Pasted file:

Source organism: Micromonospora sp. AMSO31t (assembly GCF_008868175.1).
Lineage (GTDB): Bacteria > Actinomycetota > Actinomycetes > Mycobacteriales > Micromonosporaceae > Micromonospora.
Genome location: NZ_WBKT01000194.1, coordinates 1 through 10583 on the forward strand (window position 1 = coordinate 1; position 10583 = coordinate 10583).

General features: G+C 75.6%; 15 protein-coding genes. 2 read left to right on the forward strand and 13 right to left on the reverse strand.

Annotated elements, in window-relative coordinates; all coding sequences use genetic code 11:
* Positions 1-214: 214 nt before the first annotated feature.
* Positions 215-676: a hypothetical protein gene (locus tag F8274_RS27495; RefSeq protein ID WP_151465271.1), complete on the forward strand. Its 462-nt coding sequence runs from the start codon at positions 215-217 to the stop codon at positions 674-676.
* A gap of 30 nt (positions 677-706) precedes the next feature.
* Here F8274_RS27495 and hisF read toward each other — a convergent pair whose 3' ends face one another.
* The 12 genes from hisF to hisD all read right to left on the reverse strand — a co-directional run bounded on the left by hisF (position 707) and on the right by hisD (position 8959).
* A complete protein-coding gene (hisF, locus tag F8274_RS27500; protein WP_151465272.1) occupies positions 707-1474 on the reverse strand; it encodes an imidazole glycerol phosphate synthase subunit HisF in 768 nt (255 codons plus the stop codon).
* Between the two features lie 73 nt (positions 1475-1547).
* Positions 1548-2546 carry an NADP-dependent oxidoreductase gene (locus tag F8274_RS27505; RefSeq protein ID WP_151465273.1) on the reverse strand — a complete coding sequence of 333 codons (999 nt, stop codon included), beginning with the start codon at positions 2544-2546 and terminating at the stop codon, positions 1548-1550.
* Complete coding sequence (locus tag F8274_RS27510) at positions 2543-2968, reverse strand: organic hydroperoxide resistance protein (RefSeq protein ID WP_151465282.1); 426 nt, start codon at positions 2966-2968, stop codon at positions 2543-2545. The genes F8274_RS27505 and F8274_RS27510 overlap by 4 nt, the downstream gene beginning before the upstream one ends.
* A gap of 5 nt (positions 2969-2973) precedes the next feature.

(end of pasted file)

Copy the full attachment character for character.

Source organism: Micromonospora sp. AMSO31t (assembly GCF_008868175.1).
Lineage (GTDB): Bacteria > Actinomycetota > Actinomycetes > Mycobacteriales > Micromonosporaceae > Micromonospora.
Genome location: NZ_WBKT01000194.1, coordinates 1 through 10583 on the forward strand (window position 1 = coordinate 1; position 10583 = coordinate 10583).

General features: G+C 75.6%; 15 protein-coding genes. 2 read left to right on the forward strand and 13 right to left on the reverse strand.

Annotated elements, in window-relative coordinates; all coding sequences use genetic code 11:
* Positions 1-214: 214 nt before the first annotated feature.
* Positions 215-676: a hypothetical protein gene (locus tag F8274_RS27495; RefSeq protein ID WP_151465271.1), complete on the forward strand. Its 462-nt coding sequence runs from the start codon at positions 215-217 to the stop codon at positions 674-676.
* A gap of 30 nt (positions 677-706) precedes the next feature.
* Here F8274_RS27495 and hisF read toward each other — a convergent pair whose 3' ends face one another.
* The 12 genes from hisF to hisD all read right to left on the reverse strand — a co-directional run bounded on the left by hisF (position 707) and on the right by hisD (position 8959).
* A complete protein-coding gene (hisF, locus tag F8274_RS27500; protein WP_151465272.1) occupies positions 707-1474 on the reverse strand; it encodes an imidazole glycerol phosphate synthase subunit HisF in 768 nt (255 codons plus the stop codon).
* Between the two features lie 73 nt (positions 1475-1547).
* Positions 1548-2546 carry an NADP-dependent oxidoreductase gene (locus tag F8274_RS27505; RefSeq protein ID WP_151465273.1) on the reverse strand — a complete coding sequence of 333 codons (999 nt, stop codon included), beginning with the start codon at positions 2544-2546 and terminating at the stop codon, positions 1548-1550.
* Complete coding sequence (locus tag F8274_RS27510) at positions 2543-2968, reverse strand: organic hydroperoxide resistance protein (RefSeq protein ID WP_151465282.1); 426 nt, start codon at positions 2966-2968, stop codon at positions 2543-2545. The genes F8274_RS27505 and F8274_RS27510 overlap by 4 nt, the downstream gene beginning before the upstream one ends.
* A gap of 5 nt (positions 2969-2973) precedes the next feature.